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Hammertoe is a condition in which the toe is bent in a claw-like position. It can be present in more than one toe but is most common in the second toe.


Hammertoe is described as a deformity in which the toes bend downward with the toe joint usually enlarged. Over time, the joint enlarges and stiffens as it rubs against shoes. Other foot structures involved include the overlying skin and blood vessels and nerves connected to the involved toes.

Causes and symptoms

The shortening of tendons responsible for the control and movement of the affected toe or toes cause hammertoe. Top portions of the toes become callused from the friction produced against the inside of shoes. This common foot problem often results from improper fit of footwear. This is especially the case with high-heeled shoes placing pressure on the front part of the foot that compresses the smaller toes tightly together. The condition frequently stems from muscle imbalance, and usually leaves the affected individual with impaired balance.


A thorough medical history and physical exam by a physician is always necessary for the proper diagnosis of hammertoe and other foot conditions. Because the condition involves bony deformity, x rays can help to confirm the diagnosis.



Wearing proper footwear and stockings with plenty of room in the toe region can provide treatment for hammertoe. Stretching exercises may be helpful in lengthening the excessively tight tendons.


In advanced cases, where conservative treatment is unsuccessful, surgery may be recommended. The tendons that attach to the involved toes are located and an incision is made to free the connective tissue to the foot bones. Additional incisions are made so the toes no longer bend in a downward fashion. The middle joints of the affected toes are connected together permanently with surgical hardware such as pins and wire sutures. The incision is then closed with fine sutures. These sutures are removed approximately seven to ten days after surgery.

Alternative treatment

Various soft tissue and joint treatments offered by chiropractic and massage therapy may be useful to decrease the tightness of the affected structures.


If detected early, hammertoe can be treated non-surgically. If surgery becomes necessary, surgical risks are minimal with the overall outcome providing good results.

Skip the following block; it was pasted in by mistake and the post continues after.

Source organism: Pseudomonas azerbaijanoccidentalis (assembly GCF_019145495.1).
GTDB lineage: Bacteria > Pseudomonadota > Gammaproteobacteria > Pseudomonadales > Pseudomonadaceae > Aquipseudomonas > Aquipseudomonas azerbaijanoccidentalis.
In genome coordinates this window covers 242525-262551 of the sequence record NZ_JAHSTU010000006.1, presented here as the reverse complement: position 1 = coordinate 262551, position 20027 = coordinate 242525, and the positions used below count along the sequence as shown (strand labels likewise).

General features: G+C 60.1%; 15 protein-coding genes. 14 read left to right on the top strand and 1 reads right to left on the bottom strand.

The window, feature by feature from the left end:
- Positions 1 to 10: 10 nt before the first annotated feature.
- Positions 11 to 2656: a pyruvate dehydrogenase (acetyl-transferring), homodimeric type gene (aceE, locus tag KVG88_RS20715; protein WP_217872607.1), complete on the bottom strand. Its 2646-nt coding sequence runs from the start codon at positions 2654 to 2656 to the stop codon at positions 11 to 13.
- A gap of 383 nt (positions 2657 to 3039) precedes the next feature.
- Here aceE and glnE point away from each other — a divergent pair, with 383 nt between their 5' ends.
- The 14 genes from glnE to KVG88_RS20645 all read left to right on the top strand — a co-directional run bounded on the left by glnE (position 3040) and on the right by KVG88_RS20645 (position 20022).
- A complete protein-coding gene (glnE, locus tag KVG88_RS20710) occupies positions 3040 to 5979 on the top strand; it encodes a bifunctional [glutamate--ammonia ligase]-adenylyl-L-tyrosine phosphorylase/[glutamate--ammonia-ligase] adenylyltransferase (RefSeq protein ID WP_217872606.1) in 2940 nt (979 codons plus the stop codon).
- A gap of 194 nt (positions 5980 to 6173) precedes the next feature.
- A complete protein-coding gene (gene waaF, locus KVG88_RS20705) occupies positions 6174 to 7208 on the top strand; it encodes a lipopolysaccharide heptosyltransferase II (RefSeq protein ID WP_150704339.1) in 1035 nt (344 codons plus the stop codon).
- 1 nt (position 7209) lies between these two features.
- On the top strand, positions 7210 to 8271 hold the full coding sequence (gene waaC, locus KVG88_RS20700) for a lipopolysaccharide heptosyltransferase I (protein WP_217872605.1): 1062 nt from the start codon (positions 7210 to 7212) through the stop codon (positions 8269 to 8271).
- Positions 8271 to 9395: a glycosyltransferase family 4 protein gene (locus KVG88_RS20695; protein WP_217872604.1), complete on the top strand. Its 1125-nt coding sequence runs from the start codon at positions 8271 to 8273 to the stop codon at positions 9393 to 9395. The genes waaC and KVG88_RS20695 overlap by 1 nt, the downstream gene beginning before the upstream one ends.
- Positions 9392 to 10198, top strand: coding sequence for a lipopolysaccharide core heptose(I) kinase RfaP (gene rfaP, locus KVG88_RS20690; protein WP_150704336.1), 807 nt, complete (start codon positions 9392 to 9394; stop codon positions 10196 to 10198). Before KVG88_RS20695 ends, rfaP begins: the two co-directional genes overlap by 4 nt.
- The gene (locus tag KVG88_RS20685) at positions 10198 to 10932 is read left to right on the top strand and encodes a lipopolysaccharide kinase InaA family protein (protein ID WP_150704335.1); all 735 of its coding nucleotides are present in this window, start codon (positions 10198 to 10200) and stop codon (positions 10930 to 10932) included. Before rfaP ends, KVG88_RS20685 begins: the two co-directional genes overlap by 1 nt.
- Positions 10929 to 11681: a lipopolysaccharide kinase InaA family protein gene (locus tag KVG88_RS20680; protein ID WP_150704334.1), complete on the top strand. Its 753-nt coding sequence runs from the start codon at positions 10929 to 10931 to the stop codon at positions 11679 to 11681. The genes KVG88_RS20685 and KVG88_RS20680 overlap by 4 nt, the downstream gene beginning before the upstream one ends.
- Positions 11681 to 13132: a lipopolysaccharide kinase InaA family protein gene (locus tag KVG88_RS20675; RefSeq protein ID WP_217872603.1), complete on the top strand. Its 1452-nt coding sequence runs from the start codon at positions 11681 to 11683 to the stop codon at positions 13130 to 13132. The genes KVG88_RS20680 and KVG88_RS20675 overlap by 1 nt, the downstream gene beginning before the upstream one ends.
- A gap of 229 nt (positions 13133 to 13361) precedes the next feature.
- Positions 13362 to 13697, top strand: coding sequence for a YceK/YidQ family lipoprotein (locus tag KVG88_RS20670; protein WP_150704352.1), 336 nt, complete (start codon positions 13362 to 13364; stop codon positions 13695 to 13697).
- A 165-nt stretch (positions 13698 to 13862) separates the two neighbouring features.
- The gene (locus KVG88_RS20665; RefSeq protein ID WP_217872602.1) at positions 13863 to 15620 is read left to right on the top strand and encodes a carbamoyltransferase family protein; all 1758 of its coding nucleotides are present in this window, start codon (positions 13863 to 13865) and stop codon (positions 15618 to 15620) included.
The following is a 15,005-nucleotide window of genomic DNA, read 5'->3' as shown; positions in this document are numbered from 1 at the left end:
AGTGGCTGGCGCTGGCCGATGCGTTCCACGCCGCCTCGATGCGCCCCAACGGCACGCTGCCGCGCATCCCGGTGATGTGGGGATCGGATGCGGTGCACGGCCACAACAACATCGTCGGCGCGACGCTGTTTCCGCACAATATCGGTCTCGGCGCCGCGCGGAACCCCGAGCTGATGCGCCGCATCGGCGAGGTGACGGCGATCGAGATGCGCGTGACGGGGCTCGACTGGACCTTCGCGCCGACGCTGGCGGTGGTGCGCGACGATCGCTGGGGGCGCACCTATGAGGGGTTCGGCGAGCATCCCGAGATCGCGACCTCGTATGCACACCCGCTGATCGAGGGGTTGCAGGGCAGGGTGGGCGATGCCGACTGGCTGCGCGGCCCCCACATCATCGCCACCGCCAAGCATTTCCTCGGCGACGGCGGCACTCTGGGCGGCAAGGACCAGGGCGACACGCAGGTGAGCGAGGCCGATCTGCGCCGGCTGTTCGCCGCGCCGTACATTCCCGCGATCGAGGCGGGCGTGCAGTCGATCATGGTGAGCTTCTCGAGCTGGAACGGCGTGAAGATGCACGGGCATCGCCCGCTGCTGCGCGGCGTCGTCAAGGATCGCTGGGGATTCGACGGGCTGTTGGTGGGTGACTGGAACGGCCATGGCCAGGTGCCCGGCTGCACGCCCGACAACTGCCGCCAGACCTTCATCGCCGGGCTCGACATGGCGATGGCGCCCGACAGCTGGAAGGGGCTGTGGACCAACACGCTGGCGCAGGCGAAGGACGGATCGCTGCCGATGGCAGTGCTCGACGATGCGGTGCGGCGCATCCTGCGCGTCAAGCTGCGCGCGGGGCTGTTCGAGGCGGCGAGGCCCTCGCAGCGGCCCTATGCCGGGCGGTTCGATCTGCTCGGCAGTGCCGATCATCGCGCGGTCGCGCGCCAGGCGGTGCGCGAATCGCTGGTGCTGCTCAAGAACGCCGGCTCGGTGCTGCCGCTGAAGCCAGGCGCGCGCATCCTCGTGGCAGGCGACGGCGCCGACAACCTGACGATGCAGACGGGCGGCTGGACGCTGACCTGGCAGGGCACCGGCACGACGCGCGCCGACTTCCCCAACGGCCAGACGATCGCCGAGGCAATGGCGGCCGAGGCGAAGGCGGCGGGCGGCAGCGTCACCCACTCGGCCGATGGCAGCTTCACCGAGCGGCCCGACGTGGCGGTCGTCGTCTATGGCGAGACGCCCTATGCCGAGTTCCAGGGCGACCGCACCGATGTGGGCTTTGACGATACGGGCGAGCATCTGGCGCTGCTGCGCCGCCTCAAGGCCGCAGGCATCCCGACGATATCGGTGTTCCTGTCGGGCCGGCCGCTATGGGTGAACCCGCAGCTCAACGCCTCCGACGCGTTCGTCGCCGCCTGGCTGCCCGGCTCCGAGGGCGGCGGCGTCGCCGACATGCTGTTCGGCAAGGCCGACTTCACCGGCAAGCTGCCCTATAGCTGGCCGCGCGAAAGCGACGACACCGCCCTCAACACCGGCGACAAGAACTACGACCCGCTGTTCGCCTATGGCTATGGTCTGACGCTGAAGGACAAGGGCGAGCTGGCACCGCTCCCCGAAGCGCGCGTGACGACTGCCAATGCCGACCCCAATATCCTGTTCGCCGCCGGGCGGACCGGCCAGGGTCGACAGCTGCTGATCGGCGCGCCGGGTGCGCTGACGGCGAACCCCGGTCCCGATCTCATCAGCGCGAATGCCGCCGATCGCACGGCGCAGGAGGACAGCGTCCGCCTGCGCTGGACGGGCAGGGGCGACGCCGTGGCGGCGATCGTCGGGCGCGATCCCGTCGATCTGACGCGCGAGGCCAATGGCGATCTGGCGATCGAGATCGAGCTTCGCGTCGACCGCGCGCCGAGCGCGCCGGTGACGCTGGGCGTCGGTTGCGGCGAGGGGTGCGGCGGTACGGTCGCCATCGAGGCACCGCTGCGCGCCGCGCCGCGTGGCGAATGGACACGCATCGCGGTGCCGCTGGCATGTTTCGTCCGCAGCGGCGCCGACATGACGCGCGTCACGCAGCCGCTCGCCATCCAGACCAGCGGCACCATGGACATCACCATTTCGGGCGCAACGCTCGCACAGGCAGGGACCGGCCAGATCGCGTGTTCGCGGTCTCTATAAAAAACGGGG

Wearing comfortable shoes that fit well can prevent many foot ailments. Foot width may increase with age. Feet should always be measured before buying shoes. The upper part of the shoes should be made of a soft, flexible material to match the shape of the foot. Shoes made of leather can reduce the possibility of skin irritations. Soles should provide solid footing and not be slippery. Thick soles lessen pressure when walking on hard surfaces. Low-heeled shoes are more comfortable, safer, and less damaging than high-heeled shoes.



American Orthopedic Foot and Ankle Society. 222 South Prospect, Park Ridge, IL 60068.
American Podiatry Medical Association. 9312 Old Georgetown Road, Bethesda, MD 20814.
Gale Encyclopedia of Medicine. Copyright 2008 The Gale Group, Inc. All rights reserved.


A toe, usually the second, that is permanently flexed downward, resulting in a clawlike shape.
The American Heritage® Medical Dictionary Copyright © 2007, 2004 by Houghton Mifflin Company. Published by Houghton Mifflin Company. All rights reserved.


, hammer toe (ham'er-to?)
A toe posture characterized by hyperextension of the metatarsophalangeal and distal interphalangeal joints and flexion of the proximal interphalangeal joint. Synonym: hallux malleus
Medical Dictionary, © 2009 Farlex and Partners
References in periodicals archive ?
Hammertoes also may cause pain in the ball of the foot at the base of the affected toe.
Hammertoe and bunion correction solutions are portfolio staples at Additive Orthopaedics LLC, Centric Medical, In2Bones Global Inc., and Novastep Inc.
Though surgery can fix the problem, Sutera cautioned against rushing into the operating room, suggesting patients consider surgery only if they are "miserable" and unable to find shoes that accommodate their feet; if the hammertoe limits their physical activity and prevents them from walking or exercising; or if, after changing shoes and trying anti-inflammatory medications, "you're constantly in pain."
If pain persists despite changes in footwear and other interventions, or if you have difficulty walking because of bunions and hammertoes, surgery may help.
Women are much more likely to develop hammertoe or mallet toe than are men.
HOW TO TREAT A HAMMERTOE Sam Singh, a consultant orthopaedic foot and ankle surgeon at Guy's and St Thomas's and privately at The Lister Hospital in Chelsea, London, says: "A hammertoe is caused by an imbalance of tendons in the foot.
Wearing shoes and stockings with plenty of toe room is a treatment for hammertoe. In very serious cases, surgery may be needed.
"Hammertoe: The result of a klutzy carpenter." (e-mail, 2002)
The dance instructor also had underlying forefoot pathology consisting of hallux abducto valgus (HAV) and a second hammertoe. These deformities were also addressed at the time of surgery.
In the meantime, we fell victim to a host of afflictions, a short list of which included: eczema, hives, scabies, halitosis, toothache, periodontal disease, lactose intolerance, gassiness, dyspepsia, charley horse, athlete's foot, bunions, hammertoe, gout, dropsy, scurvy, sickle cell anemia, insomnia, sleep apnea, narcolepsy, moodiness, fatigue, migraine, chills, sneezing, sniffling, congestion, hacking cough, and the grippe.
More than 70% of American women suffer from foot problems related to wearing uncomfortable high-heeled shoes, which results in such foot ailments as metatarsalgia (pare in the ball of the foot), Achilles tendonitis, hammertoe and bunions.